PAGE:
Unknown Speaker  19:27  
Oh, I mean, it's definitely something that I've been interested in for a while. I'm very lucky to be on a team. So I'm on the papacy and properties team here in Austin, Texas. So

Casey Brown  19:42  
Austin, Austin, Texas.

Unknown Speaker  19:45  
Yes. That's right. Here the

Casey Brown  19:47  
fire from here. It's hot. It's hot in Austin.

Unknown Speaker  19:51  
Yes. Yep. About 40% appreciation last year.

Casey Brown  19:55  
She saw a mighty I remember when I was a kid. Awesome. then was just, I mean, it was always a capital, but just I mean, just wasn't. It wasn't the hot hip, new place to move to. But now it's like, yeah, Lee, people can get to that desert fast enough.

Unknown Speaker  20:15  
Yeah. I know, our first property. So my husband's from Austin, so all of his family's here. We bought our first property here almost nine years ago. And we bought it for 180,000. And it's now worth 480,000. And it is, it's great. It's

Casey Brown  20:36  
probably could get multiple offers at that, I'm sure.

Unknown Speaker  20:39  
Absolutely. I we're we're definitely in a multiple offer situation market.

Casey Brown  20:44  
Yeah. And that's so so from a sales standpoint, you have how many multiple offer situations Have you have you dealt with very many of those in your first year?

Unknown Speaker  20:53  
Yes, yes, I have, I probably have Hoh, dozens that I've made, that are multiple offer situations. And, you know, I have I have investors, so they're happy to go ahead and make offers on like three different houses in the same weekend and be whichever one executes, we dropped, the other two offers really fast. But you know, about half of my half of my properties that I that I get are actually off market. So

Casey Brown  21:26  
well, that's, that's what I experienced

Unknown Speaker  21:29  
bird dogging like, like anything. And the off market is just really, really great for, for my investor clients,

Casey Brown  21:39  
I experienced that 2021 The off market stuff was just, that's where it's at. And that's, and that's what one of the things that when we when we vet a property operator, or or a sponsor or sponsor manager, whatever it is, have a fund or have a specific property. You know, hunting for off market stuff is something that that's kind of it's kind of a it's kind of a specialty, I guess, because you know, not every not everybody can just pick up the phone and call spies. Hey, you wanna sell your house? And they have no, you know, and we've had some people say, yes, we've had some people say, slam the phone down and say things that are, you know, you don't want to hear. And so, but the off market stuff it commercially and investor wise, is, is so hot right now down there. But at the same time, that's got to even step the challenge. That's like another two or three rungs up the challenge ladder. It's one thing to deal with a homeowner, because hey, maybe they're moving for a job. Maybe they're moving for this, maybe they're moved for that. But when you start dealing with investment properties, those people are like, Yeah, I can I can cash out right now. And now you got to take a guy that wants a deal against the lady that wants to cash out. And now all the sudden you're like you, you know, you kind of get caught between two bowls real quick. But so what's your off market strategy? Just obviously, you don't have to tell any proprietary information. But are you do you just pick up phone just start calling?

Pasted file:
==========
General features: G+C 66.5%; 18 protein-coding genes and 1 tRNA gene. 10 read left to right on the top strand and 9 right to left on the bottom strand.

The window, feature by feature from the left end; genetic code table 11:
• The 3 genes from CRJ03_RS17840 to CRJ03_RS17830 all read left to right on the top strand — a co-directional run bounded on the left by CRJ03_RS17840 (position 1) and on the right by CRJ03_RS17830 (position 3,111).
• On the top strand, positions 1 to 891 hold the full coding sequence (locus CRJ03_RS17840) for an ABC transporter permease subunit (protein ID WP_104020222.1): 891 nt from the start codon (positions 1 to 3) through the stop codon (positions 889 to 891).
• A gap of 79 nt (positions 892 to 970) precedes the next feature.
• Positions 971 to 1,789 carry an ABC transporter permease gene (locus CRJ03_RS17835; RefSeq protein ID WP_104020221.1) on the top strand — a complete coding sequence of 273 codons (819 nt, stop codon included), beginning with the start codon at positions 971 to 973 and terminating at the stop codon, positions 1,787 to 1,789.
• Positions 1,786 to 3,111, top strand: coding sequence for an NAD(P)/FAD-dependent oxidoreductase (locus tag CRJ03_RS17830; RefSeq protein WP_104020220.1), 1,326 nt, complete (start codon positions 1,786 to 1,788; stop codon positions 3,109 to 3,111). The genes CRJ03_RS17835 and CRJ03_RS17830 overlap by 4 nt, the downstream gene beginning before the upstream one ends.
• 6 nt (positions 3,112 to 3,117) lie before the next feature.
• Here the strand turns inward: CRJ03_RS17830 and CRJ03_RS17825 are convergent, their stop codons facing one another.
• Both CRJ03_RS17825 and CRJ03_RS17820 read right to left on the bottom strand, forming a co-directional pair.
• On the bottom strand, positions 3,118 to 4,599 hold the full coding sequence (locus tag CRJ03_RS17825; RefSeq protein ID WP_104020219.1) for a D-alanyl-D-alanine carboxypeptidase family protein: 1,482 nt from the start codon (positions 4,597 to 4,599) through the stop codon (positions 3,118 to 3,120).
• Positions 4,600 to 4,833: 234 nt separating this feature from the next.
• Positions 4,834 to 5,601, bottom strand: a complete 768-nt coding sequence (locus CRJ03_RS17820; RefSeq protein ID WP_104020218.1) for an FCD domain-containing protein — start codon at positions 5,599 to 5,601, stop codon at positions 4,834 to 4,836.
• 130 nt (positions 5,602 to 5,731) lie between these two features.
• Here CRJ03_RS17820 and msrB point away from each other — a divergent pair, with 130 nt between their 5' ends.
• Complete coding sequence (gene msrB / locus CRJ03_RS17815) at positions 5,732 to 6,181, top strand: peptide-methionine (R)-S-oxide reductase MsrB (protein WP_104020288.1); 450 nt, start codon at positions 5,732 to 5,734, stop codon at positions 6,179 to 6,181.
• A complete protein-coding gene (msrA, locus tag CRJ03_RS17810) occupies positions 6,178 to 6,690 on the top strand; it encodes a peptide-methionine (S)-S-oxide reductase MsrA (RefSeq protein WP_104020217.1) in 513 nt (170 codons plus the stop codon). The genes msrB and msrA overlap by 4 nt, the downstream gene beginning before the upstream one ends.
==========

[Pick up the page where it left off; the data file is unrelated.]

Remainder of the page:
Unknown Speaker  23:05  
Well, actually, I wrote an article in Silicon Valley investor club about this very topic last month. So I'm quite fast. So I send out letters to people who are looking for those sorts of things. I also network really well with once again, I mean, a real estate agents network is everything. So

Casey Brown  23:25  
you are doing this podcast of real estate syndicators and investors and, you know, the thing is, is that you could you could just about put anything together, honestly, if you're doing things like this, because there's not agents doing this stuff. Yeah, sorry.

Unknown Speaker  23:40  
What? Right, what Alright, um, you know, I had a property today that client made an offer on and it's off market, it has two other offers on it as well. So I mean, just because it's off market doesn't mean that it's a slam dunk. It's just yes, there's distressed sellers in every market there. There are people who just need to sell the house. Because,

Casey Brown  24:02